These days, Randolph is a commercial center for smaller, rural farming communities in the vicinity. The village area is registered as a National Historic District. In 1921, the town was even the setting for a silent movie called The Offenders, which included some of the locals as extras.
The Gifford Covered Bridge, also called the C.K. Smith Covered Bridge, was first built as a covered bridge in 1904. However, the bridge is thought to have originated as an open bridge in the 1880s.
The single-lane bridge features a 47 foot span across the Second Branch of the White River. The King post truss design used in its construction is unique, prompting officials to include it on the National Register of Historic Places in 1974. The builder is unknown.
Gifford Bridge was reinforced with steel in 1955, and extensive repairs were made in 2001 to prevent flood waters from reaching the deck. In 2011, it was refurbished once more under the Vermont Historical Bridge Program, and given its current coat of vivid red paint.
The bridge lies east-west across the White River. A large barn, farmhouse, and assorted farm buildings sit on the hill west of the bridge, whereas a forested hill serves as the backdrop on the east side.
Unlike so many covered bridges of modern day, the Gifford Covered Bridge is not obstructed by telephone poles, electric wires, or trees. Thus, its unimpeded appearance, combined with an excellent location and revitalized condition, makes this bridge especially photogenic.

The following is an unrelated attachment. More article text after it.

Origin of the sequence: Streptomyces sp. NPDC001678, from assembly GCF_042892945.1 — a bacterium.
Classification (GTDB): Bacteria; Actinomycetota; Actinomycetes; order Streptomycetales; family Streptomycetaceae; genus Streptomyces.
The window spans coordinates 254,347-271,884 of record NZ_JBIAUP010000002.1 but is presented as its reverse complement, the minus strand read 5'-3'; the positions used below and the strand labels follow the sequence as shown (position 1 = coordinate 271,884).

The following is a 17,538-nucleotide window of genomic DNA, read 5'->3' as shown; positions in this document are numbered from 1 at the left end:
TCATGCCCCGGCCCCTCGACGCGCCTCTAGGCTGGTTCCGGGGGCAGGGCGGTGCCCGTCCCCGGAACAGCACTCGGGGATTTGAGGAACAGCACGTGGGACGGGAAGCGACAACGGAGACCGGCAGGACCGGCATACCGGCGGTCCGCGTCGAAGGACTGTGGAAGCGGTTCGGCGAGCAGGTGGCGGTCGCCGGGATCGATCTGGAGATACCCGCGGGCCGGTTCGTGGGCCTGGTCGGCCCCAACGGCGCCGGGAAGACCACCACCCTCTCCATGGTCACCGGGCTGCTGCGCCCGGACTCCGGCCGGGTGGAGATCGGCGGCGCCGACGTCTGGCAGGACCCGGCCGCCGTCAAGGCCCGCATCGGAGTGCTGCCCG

BEST TIME TO PHOTOGRAPH
The best time to photograph the bridge is prior to sunset in autumn and winter, or after sunrise in spring and summer. Note that the forested hill to the east blocks the rising sun, thus delaying sunlight from reaching the side of the bridge until it clears the hill. In my opinion, the most photogenic times of the year for the bridge are after fresh snowfall in winter, and at the peak of foliage color in autumn.
GETTING TO GIFFORD BRIDGE
The town of Gifford is located in Orange County, some 30 miles south of Montpelier along Route 89. From I-89, take Exit 4 onto VT-66 heading toward Randolph. Drive approximately 5.5 miles on VT-66 before turning right onto VT-14 S. After two miles, turn left on Hyde Road. The bridge will become visible immediately after the turn.
Note that when using a Global Positioning System (GPS), you may need to select the town of “East Randolph” rather than Randolph in order to locate Hyde Road.
The bridge may be situated in a rural community but it remains an active thoroughfare. Be respectful of the locals by moving your tripod and camera gear off the bridge and road for passing traffic.